KYIV, Ukraine—On Tuesday, Nov. 27, Ukraine’s opposition leader Yulia Tymoshenko, celebrated her 52nd birthday, as a prisoner, at the Central Clinic Hospital No.5 in Kharkiv in far Eastern Ukraine.
Tymoshenko was arrested in August 2011 then sentenced by a Kyiv court to seven years for abuse of office in October. She had been serving her term at a facility in Kharkiv, one of Ukraine’s biggest cities, until health problems appeared and she was transferred to hospital in May.
In honor of her birthday, as an exceptional occasion, the State Penitentiary Service of Ukraine allowed her daughter Eugenia Tymoshenko a relatively long three-day visit.
Today representatives of the opposition leader’s party “BYUT—Batkivshchyna” (“Block of Yulia Tymoshenko—Motherland”) held a small protest near the entrance of the hospital.
The protest included setting free balloons and doves as a symbol of freedom. The former prime minister was also sent bouquets of red and white roses by friends and supporters.
Yesterday, Rome also expressed support for Tymoshenko. On a building in Rome’s Capitoline Hill, the city administration hung her portrait with words “Freedom for Julia Tymoshenko.”
The European Union and other Western countries view the arrest as a purely political move by President Viktor Yanukovych attempting to silence his main rival.
On her last birthday, which she spent in a pretrial prison in Kyiv, her supporters organized a concert for her.
Viktor Baloha, a former Minister of Emergencies of Ukraine, wrote a sort of tribute to her on Facebook: “Julia Volodymirivna [reference to father], today is your birthday. I know you well, as we worked together, though mostly we were at different sides of one team. Many things you did I have not always appraised positively. Many people, whom you trusted, betrayed you. And they continue to betray. But you haven’t capitulated.”
However, in contrast to the general support of Tymoshenko in the West, many Ukrainians are less inclined to defend their ex-prime minister.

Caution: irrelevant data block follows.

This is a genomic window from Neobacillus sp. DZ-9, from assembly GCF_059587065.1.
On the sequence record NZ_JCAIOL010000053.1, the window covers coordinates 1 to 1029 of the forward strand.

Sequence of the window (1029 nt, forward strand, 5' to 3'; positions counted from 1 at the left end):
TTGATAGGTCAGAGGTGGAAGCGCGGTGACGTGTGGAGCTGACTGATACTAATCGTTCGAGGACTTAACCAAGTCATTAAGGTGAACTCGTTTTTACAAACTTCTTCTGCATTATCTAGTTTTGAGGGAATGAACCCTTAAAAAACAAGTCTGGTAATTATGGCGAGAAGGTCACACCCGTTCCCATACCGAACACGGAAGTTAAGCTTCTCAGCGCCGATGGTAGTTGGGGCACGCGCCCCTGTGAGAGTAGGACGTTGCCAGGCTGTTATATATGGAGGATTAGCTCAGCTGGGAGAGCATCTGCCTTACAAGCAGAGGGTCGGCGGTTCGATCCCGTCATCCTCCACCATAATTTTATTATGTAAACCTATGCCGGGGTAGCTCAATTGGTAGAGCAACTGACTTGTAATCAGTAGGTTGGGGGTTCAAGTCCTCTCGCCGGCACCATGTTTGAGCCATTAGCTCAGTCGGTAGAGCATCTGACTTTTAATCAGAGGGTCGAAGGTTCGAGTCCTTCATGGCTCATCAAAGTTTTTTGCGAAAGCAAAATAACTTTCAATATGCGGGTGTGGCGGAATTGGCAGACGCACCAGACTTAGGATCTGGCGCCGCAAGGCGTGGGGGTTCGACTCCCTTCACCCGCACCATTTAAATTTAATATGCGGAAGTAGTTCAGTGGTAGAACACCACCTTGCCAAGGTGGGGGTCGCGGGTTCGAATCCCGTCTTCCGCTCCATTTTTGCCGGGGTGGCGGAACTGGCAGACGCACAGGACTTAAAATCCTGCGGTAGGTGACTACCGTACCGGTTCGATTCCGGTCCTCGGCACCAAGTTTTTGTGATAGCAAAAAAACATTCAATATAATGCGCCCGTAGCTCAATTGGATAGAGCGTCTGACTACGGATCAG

Today, the mood among Ukrainians toward their political leaders is one of disappointment and distrust, with Tymoshenko being seen as one of distrusted leaders, says Volodymyr Fesenko, a famous Ukrainian political analyst.
“People go off to the streets rather because of social and economic problems, and last of all because of political conflicts. According to opinion polls of different social services, only 10 percent of people are ready to protest because of politics,” he said, according to KyivPost.
Irrespective of the lack of will to defend Tymoshenko, her party remains popular in the country. In national elections last month, BYUT—Batkivshchyna won 101 out of 450 parliamentary seats.
The current government under President Yanukovich, accuses Tymoshenko of signing a bad gas contract with Russia in 2009, leading to excessively high gas prices. Even now, Ukraine pays more for Russian gas than gas from Europe.
The strategy now is for Ukraine to shed its dependence Russian gas. The Ukrainian edition of The Epoch Times reported that, according to Ukrainian official statistics, in 2012, the country managed to lower its consumption of Russian gas by 7.7 percent. Recently, Ukrainian state gas company Naftogaz made an agreement with German company RWE Supply and Trading to supply 10 billion cubic meters of gas per year to Ukraine.
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